On 14 January, Germany detected a further case[82] and the following day, Canada reported a second case of the mutation which was detected in the Canadian province of British Columbia.[83] A further case was reported in Germany the same day.[84] Denmark and Réunion reported their first cases on 16 January as Israel discovered a further four cases.[85][86][87] On 17 January, Israel reported another four cases bringing their total number of cases of this variant to 20.[88] Two further cases were reported in The Netherlands on 18 January bringing the country's total to three.[89] Ghana reported its first case of the variant on 19 January.[90] On 23 January, Panama detected its first case of the strain in a person from Zimbabwe, who had travelled from South Africa.[91] Also on 23 January, Belgium reported at least 15 cases of the variant in Ostend,[92] while 6 cases were confirmed in the Comoros.[93] On 26 January, the Republic of Ireland reported the detection of 6 further cases.[94] The United States reported its first cases of the variant on 28 January 2021, in the state of South Carolina.[95] On 27 January, Israel reported 3 more cases which were the first cases of the variant from samples that were collected in the community randomly, without knowing the source of infection.[96] Preliminary data reported by Africa CDC on 29 January indicated that the variant had reached Ghana.[97] On 31 January, Israel reported its first case of reinfection with the new variant by a man who returned from Turkey.[98]

On 1 February 2021, the United Kingdom Secretary of State for Health and Social Care reported the random detection of 11 cases of the variant where there was no connection to international travel.[99] The same day, the Canadian province of Ontario reported the first case of the variant in the Peel Region, with a similar absence of travel history and no contact with anyone who had recently been abroad.[100] On 8 February, the Republic of Ireland reported the detection of 2 further cases.[101]

On 8 February 2021, Austria detected the greatest outbreak of Beta variant in Europe so far. A total of 293 confirmed cases and 200 suspected cases have been identified through sequencing, most of them will be confirmed in all probability. All of the cases were found in the Tirol region, where nearly 9% of the positive PCR tests were identified as the Beta variant by sequencing.[102] The active cases were estimated at around 140. After a week of public discussion and political pressure about a possible quarantine of Tirol, the government of Austria abstained from isolating the areas of concern, instead making a formal plea to reduce movement in and out of the region and go for testing after visiting Tirol.[103] Tirolean officials stated their intention to relax the lockdown rules in Tirol in keeping with the rest of Austria.[104]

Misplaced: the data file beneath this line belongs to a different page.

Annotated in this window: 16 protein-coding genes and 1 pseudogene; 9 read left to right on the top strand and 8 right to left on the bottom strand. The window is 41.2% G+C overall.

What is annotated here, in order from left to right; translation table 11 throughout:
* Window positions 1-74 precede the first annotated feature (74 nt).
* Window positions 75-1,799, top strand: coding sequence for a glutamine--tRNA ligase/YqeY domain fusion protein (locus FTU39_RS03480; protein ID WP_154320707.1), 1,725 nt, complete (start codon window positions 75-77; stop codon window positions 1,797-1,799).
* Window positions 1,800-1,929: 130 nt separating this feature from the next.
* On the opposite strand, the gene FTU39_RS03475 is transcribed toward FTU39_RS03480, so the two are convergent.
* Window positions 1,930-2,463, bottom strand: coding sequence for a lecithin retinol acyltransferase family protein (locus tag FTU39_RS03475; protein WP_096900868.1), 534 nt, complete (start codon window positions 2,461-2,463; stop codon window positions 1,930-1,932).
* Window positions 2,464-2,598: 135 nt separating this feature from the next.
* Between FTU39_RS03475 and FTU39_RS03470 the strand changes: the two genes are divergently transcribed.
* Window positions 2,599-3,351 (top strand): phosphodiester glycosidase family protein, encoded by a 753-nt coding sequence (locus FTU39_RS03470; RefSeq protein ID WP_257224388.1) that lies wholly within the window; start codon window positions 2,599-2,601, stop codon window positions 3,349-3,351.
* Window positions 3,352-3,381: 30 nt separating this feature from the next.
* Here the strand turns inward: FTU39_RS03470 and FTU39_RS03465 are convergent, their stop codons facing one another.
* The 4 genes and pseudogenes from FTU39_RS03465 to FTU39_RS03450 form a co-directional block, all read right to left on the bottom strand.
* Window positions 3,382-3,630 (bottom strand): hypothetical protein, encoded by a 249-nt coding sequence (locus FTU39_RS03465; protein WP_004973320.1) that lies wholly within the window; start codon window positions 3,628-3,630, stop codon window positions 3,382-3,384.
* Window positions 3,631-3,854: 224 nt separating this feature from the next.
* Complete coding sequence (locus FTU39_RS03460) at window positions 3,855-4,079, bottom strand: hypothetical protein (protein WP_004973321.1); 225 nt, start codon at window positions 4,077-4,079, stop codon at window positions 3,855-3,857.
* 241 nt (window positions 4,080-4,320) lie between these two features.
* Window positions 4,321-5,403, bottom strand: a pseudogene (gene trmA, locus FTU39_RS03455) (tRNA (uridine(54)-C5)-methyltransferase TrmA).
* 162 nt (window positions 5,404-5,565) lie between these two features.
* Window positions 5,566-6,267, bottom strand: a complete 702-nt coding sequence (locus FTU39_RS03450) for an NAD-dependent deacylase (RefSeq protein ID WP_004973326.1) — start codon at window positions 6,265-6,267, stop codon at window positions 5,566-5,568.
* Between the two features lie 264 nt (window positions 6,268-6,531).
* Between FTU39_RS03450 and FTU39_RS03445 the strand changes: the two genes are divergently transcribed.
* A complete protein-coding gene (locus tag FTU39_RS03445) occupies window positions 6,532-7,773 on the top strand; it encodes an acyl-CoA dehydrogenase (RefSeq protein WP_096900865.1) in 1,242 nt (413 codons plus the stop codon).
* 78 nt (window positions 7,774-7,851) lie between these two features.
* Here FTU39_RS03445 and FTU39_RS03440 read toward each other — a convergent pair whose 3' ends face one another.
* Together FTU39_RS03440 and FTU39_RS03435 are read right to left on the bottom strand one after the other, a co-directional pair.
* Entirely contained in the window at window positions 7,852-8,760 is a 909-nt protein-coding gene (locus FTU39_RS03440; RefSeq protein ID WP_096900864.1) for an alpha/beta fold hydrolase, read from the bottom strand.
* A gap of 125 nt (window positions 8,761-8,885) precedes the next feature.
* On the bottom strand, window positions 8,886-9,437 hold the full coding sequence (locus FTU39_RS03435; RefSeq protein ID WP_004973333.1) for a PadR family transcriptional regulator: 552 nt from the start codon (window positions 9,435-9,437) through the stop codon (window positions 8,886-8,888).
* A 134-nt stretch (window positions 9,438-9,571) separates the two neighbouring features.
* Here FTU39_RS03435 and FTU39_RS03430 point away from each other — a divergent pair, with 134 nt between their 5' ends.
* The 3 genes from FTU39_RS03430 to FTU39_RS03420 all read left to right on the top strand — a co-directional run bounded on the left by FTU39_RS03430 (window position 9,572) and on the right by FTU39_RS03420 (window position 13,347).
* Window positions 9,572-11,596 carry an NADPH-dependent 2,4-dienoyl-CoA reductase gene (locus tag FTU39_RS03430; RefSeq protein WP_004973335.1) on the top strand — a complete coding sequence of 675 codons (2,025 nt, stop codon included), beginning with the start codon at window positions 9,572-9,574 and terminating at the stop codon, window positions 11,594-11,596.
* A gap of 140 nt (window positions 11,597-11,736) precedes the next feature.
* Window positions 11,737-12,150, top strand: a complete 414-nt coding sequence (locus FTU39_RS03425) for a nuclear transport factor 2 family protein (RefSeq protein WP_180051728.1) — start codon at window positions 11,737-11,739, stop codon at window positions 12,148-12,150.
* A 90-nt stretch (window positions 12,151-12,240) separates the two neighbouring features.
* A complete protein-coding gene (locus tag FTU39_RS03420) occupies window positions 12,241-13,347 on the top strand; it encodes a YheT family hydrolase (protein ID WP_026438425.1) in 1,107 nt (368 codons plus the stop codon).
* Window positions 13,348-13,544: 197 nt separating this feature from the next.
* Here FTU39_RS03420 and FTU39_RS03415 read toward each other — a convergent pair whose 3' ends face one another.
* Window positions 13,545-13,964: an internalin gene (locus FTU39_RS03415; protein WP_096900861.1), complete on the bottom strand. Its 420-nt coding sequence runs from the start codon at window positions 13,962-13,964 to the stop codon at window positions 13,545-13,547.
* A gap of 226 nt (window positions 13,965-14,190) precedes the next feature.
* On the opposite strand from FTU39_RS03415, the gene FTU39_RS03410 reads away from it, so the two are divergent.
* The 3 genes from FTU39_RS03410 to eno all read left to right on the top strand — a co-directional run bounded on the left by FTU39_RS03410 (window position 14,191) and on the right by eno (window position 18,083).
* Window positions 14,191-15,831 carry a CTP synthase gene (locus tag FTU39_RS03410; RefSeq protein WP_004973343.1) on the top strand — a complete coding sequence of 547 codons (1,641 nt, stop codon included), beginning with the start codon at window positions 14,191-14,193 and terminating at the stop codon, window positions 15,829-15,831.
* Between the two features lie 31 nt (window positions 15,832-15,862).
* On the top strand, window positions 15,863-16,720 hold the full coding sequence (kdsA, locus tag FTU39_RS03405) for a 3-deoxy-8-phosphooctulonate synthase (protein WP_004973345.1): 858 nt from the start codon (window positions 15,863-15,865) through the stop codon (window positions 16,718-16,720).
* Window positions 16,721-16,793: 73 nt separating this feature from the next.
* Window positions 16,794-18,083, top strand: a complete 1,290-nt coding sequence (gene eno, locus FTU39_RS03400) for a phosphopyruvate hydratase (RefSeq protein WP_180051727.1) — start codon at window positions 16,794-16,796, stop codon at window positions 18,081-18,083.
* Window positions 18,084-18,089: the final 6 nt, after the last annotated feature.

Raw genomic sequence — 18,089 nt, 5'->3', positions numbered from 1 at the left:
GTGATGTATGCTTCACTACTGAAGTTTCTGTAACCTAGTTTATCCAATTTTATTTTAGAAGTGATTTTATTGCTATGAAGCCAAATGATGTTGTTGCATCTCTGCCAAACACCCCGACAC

On 22 February, the Israeli Health Ministry stated that the variant had been genetically sequenced in just under 1% of 3,000 community samples.[105] Later on, Israel reported a total of 444 cases of the variant, making it the highest infection rate in the world outside South Africa.[106] On 25 February, the Republic of Ireland reported the detection of 4 further cases.[107] By late February, Turkey had 49 cases of the Beta variant.[108]

On 3 March 2021, the Philippines confirmed its first 6 new cases of the South African variant, with 3 patients from Pasay with no travel history, and 3 with travel histories from Qatar and UAE.[109] On 5 March 2021, Romania reported its first two cases of the South African variant, coming from two patients in Bucharest and Pitești.[110]

On 23 March 2021, Lithuania confirmed its first 2 new cases of the South African strain, 1 in Kaunas county and 1 in Vilnius. There are 10 more suspected cases of it. The infected people said, that they didn't travel anywhere.[111] On 26 March there were 3 more cases confirmed, which means that virus is successfully spreading inside.

On 1 April 2021, Malaysia detected its first cases of South African variant. The health ministry reported two cases believed to originate from the Jalan Lima cluster, involving an employee based at the Kuala Lumpur International Airport (KLIA), with other reported cases sparsely detected within Selangor.[112] As of 1 April, a total of nine cases involving the variant is reported.[113] By 2 May, a total of 48 cases has been detected in least 5 clusters and from contact tracing, of which 20 were found in two clusters in Perak and Kelantan.[114]

On 12 April 2021 Turkey had 285 cases in 11 provinces.[115]

See also

Notes

  1. ^ Other names include:[3][4]
    20H/501Y.V2 (formerly 20C/501Y.V2)
    501Y.V2 variant
    South African COVID-19 variant

References